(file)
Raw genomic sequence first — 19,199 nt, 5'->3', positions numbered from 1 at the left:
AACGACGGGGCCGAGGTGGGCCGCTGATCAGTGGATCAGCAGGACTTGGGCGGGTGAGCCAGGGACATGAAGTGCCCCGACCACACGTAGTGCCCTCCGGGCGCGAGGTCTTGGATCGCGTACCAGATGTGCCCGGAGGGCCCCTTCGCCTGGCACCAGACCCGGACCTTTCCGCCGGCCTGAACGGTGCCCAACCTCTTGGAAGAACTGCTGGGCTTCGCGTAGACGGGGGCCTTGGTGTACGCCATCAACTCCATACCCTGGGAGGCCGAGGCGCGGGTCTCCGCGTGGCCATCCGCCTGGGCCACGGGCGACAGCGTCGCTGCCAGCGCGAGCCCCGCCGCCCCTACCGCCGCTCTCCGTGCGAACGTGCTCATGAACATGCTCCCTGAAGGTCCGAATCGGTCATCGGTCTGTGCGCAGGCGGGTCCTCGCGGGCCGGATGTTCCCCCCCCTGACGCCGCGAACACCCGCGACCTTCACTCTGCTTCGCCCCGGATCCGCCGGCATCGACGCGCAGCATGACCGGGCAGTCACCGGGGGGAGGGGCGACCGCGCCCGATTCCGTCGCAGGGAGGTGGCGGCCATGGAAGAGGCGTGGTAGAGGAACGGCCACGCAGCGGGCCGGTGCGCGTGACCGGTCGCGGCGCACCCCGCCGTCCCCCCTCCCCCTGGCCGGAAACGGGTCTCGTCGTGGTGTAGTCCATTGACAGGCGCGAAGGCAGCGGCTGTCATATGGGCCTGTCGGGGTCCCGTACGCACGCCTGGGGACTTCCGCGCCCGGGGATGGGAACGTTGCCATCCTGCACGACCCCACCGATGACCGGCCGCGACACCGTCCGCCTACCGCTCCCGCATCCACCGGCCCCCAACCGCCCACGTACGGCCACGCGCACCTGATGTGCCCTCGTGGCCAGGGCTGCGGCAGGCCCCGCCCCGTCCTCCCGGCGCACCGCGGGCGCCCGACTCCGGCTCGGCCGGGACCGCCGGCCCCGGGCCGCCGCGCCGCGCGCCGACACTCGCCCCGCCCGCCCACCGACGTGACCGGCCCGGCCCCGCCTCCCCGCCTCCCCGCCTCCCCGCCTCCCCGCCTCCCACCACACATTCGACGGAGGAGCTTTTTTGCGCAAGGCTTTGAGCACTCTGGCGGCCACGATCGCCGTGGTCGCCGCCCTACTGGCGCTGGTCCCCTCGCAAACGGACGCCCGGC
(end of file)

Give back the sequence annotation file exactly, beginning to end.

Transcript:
Raw genomic sequence first — 19,199 nt, 5'->3', positions numbered from 1 at the left:
AACGACGGGGCCGAGGTGGGCCGCTGATCAGTGGATCAGCAGGACTTGGGCGGGTGAGCCAGGGACATGAAGTGCCCCGACCACACGTAGTGCCCTCCGGGCGCGAGGTCTTGGATCGCGTACCAGATGTGCCCGGAGGGCCCCTTCGCCTGGCACCAGACCCGGACCTTTCCGCCGGCCTGAACGGTGCCCAACCTCTTGGAAGAACTGCTGGGCTTCGCGTAGACGGGGGCCTTGGTGTACGCCATCAACTCCATACCCTGGGAGGCCGAGGCGCGGGTCTCCGCGTGGCCATCCGCCTGGGCCACGGGCGACAGCGTCGCTGCCAGCGCGAGCCCCGCCGCCCCTACCGCCGCTCTCCGTGCGAACGTGCTCATGAACATGCTCCCTGAAGGTCCGAATCGGTCATCGGTCTGTGCGCAGGCGGGTCCTCGCGGGCCGGATGTTCCCCCCCCTGACGCCGCGAACACCCGCGACCTTCACTCTGCTTCGCCCCGGATCCGCCGGCATCGACGCGCAGCATGACCGGGCAGTCACCGGGGGGAGGGGCGACCGCGCCCGATTCCGTCGCAGGGAGGTGGCGGCCATGGAAGAGGCGTGGTAGAGGAACGGCCACGCAGCGGGCCGGTGCGCGTGACCGGTCGCGGCGCACCCCGCCGTCCCCCCTCCCCCTGGCCGGAAACGGGTCTCGTCGTGGTGTAGTCCATTGACAGGCGCGAAGGCAGCGGCTGTCATATGGGCCTGTCGGGGTCCCGTACGCACGCCTGGGGACTTCCGCGCCCGGGGATGGGAACGTTGCCATCCTGCACGACCCCACCGATGACCGGCCGCGACACCGTCCGCCTACCGCTCCCGCATCCACCGGCCCCCAACCGCCCACGTACGGCCACGCGCACCTGATGTGCCCTCGTGGCCAGGGCTGCGGCAGGCCCCGCCCCGTCCTCCCGGCGCACCGCGGGCGCCCGACTCCGGCTCGGCCGGGACCGCCGGCCCCGGGCCGCCGCGCCGCGCGCCGACACTCGCCCCGCCCGCCCACCGACGTGACCGGCCCGGCCCCGCCTCCCCGCCTCCCCGCCTCCCCGCCTCCCCGCCTCCCACCACACATTCGACGGAGGAGCTTTTTTGCGCAAGGCTTTGAGCACTCTGGCGGCCACGATCGCCGTGGTCGCCGCCCTACTGGCGCTGGTCCCCTCGCAAACGGACGCCCGGC